Live Review: Brubecks’ Ansel Adams: America – Baltimore Symphony Paints Pictures in Music (2010.12.02)
First off, apologies for being quiet on the classical front. While you may be inclined to trek out to any show at all hours, the majority of the symphony and chamber audience express trepidation on ice. The biggest casualties of the snow: BSO’s Porgy And Bess, and the Candlelight Concert Society’s All-Beethoven program with the Leipzig Quartet, which could have gone down as my “concert of the decade” — had it only happened. (Chin up, readers, the elusive and exemplary Leipzig players may still return in late 2010-2011).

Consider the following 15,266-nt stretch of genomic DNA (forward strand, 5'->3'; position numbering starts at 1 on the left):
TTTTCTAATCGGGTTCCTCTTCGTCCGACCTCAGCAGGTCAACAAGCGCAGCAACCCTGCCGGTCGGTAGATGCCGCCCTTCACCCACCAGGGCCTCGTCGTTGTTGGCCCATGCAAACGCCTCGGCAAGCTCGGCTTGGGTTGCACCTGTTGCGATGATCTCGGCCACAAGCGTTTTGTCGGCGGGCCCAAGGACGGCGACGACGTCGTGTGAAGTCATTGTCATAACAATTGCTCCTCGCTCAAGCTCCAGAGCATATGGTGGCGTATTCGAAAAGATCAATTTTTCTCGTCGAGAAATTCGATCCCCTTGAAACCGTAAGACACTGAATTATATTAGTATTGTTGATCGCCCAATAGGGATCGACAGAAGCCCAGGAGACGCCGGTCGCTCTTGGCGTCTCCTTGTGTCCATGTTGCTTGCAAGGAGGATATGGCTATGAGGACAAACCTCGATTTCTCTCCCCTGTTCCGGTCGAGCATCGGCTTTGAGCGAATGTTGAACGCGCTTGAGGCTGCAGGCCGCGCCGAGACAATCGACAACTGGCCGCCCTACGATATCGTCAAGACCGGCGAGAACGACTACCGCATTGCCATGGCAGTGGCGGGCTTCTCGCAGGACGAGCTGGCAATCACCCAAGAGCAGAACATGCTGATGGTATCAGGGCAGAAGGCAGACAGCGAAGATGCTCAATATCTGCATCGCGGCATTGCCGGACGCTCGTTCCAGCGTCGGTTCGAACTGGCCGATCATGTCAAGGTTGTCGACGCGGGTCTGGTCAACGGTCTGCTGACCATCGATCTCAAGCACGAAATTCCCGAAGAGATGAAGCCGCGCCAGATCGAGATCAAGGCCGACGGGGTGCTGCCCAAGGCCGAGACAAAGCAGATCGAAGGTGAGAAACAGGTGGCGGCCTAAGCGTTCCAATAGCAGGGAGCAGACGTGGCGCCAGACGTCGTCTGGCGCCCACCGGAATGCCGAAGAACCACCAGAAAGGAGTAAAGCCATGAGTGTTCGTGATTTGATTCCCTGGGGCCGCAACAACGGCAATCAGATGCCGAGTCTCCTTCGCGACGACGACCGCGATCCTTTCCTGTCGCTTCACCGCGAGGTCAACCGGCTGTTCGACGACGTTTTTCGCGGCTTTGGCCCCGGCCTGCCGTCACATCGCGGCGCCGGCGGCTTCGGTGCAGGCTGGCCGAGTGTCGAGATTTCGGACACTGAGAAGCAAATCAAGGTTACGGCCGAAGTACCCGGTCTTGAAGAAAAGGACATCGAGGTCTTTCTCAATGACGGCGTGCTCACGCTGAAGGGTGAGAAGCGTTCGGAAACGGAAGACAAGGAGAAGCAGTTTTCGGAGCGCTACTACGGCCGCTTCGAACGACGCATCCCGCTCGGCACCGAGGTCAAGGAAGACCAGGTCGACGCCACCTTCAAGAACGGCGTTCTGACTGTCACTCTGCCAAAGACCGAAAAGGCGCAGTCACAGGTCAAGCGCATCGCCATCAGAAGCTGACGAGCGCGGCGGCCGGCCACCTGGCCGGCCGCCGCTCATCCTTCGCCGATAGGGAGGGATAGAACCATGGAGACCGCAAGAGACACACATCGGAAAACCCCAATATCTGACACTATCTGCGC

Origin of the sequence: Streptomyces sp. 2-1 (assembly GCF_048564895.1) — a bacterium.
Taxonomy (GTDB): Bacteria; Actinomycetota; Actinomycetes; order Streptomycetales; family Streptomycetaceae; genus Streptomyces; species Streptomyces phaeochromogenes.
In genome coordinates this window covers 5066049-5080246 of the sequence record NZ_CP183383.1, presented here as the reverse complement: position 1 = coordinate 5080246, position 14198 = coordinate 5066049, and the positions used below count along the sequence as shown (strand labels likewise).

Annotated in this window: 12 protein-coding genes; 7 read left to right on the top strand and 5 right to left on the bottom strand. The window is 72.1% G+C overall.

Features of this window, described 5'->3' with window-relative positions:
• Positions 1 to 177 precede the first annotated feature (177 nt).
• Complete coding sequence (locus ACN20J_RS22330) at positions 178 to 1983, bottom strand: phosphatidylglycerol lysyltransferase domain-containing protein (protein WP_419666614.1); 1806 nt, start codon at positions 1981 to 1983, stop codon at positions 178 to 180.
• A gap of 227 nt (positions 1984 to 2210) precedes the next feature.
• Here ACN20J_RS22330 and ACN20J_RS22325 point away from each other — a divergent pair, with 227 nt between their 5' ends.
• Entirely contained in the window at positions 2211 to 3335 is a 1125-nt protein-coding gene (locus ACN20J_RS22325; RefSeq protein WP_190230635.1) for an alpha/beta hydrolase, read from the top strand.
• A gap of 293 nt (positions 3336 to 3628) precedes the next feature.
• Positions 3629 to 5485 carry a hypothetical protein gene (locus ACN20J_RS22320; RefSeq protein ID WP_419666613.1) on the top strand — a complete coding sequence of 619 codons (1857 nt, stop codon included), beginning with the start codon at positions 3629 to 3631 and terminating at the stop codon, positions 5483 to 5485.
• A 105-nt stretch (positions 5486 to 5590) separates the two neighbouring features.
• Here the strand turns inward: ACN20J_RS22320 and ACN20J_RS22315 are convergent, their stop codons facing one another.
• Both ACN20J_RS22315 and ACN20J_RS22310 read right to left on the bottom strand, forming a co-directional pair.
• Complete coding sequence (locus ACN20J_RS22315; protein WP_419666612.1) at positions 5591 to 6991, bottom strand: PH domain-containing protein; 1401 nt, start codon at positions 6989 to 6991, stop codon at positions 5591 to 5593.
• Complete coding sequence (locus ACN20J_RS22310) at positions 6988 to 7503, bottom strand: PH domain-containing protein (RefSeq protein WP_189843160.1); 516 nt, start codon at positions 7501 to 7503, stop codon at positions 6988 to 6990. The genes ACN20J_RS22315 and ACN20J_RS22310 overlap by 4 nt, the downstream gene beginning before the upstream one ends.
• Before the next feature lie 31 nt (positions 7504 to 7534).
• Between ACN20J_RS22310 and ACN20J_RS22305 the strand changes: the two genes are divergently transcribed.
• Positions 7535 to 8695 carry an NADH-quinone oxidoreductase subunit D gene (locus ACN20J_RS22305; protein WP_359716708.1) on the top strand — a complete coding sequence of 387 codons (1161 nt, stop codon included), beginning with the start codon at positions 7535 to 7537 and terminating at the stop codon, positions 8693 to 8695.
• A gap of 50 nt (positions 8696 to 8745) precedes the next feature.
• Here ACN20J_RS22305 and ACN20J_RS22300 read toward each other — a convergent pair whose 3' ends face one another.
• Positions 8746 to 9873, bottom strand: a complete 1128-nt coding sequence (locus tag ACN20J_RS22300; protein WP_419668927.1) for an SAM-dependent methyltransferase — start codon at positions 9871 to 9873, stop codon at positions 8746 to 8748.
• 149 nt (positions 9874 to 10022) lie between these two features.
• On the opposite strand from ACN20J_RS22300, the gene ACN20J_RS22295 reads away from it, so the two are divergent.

When the BSO struck up the opening of Dave and Chris Brubeck’s Ansel Adams: America concertgoers settled into their seats once again after a forced absence. Composer Chris Brubeck appeared on-stage as a complete surprise. Maestra Marin Alsop invited him to say a few words, “Since you’re alive.” And he told us of hanging clouds and suspended chords (before proceeding to sit down just in front of me). Those clouds came, of course, from Ansel Adams’ photographs.